Natasha Marrian Political editor: Business Day
David Sipunzi. Picture: NUM
David Sipunzi. Picture: NUM

The push by the National Union of Mineworkers (NUM) for a Cyril Ramaphosa presidency will not compromise its stance on workers’ rights, the union’s general secretary David Sipunzi said on Tuesday.

The NUM was the first organisation among alliance and ANC structures to throw its weight behind Ramaphosa ahead of the ANC elective conference in December 2017. Ramaphosa was the first secretary of the NUM and was among its founding leaders.

But in the past six months, the NUM has taken on a decidedly anti-ANC stance.

It threatened to withdraw its support for the ANC in the 2019 election shortly after Ramaphosa was sworn in as president of SA when the government signed agreements with 27 independent power producers.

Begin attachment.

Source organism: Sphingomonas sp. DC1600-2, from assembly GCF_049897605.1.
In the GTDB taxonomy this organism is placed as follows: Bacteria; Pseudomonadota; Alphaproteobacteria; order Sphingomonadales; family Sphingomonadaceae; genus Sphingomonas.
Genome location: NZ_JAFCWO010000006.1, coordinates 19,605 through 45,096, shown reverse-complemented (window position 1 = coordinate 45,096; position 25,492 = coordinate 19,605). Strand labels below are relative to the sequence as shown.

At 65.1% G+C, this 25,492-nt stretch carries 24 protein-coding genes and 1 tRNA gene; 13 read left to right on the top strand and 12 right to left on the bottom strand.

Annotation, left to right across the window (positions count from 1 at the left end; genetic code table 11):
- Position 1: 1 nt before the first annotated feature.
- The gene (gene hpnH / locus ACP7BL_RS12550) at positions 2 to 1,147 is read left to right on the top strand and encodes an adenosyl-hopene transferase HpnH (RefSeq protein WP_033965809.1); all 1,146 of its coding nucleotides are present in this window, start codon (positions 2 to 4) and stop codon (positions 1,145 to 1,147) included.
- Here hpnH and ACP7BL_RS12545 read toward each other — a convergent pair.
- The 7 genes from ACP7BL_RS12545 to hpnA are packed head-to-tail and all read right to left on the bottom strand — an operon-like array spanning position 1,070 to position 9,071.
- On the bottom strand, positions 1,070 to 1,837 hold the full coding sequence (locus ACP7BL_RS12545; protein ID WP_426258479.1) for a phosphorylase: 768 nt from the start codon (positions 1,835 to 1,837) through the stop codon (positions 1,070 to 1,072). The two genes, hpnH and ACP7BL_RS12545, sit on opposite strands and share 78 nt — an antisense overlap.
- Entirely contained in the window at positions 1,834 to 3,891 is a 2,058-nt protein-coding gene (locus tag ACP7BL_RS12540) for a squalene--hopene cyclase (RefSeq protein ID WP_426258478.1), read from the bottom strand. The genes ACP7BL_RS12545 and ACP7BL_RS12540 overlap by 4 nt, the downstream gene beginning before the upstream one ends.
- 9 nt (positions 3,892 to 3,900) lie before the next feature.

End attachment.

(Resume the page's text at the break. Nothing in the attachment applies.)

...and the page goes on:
"We were the first trade union to say Ramaphosa for president and we still maintain that, but we also have not forgotten that Ramaphosa is now the president of the country.

"After all, Ramaphosa is mostly under the influence of business rather than the workers because in any country, in any democracy, government is influenced by business and therefore we would fight him as we would fight anyone, even [Nelson] Mandela," he said.

But the NUM’s stance has been interpreted differently in some ANC and Cosatu circles. Insiders have alleged that Sipunzi is angling to shift the union out of Cosatu and into new federation the South African Federation of Trade Unions (Saftu).

Sipunzi has denied this, and the NUM issued a statement dismissing these reports as false.

Sipunzi said if anything, the expelled National Union of Metalworkers of SA (Numsa), which is Saftu’s largest affiliate, should return to Cosatu.

Numsa was expelled from Cosatu in 2014 over its stance towards the ANC. Numsa took a conference decision not to support the ANC and was subsequently axed from the federation. The NUM and Numsa were on different sides of the factional divide during that battle.

There is also a long-standing dispute between the unions over workers at Eskom. Numsa was accused of encroaching on the NUM’s territory in terms of organising workers at Eskom.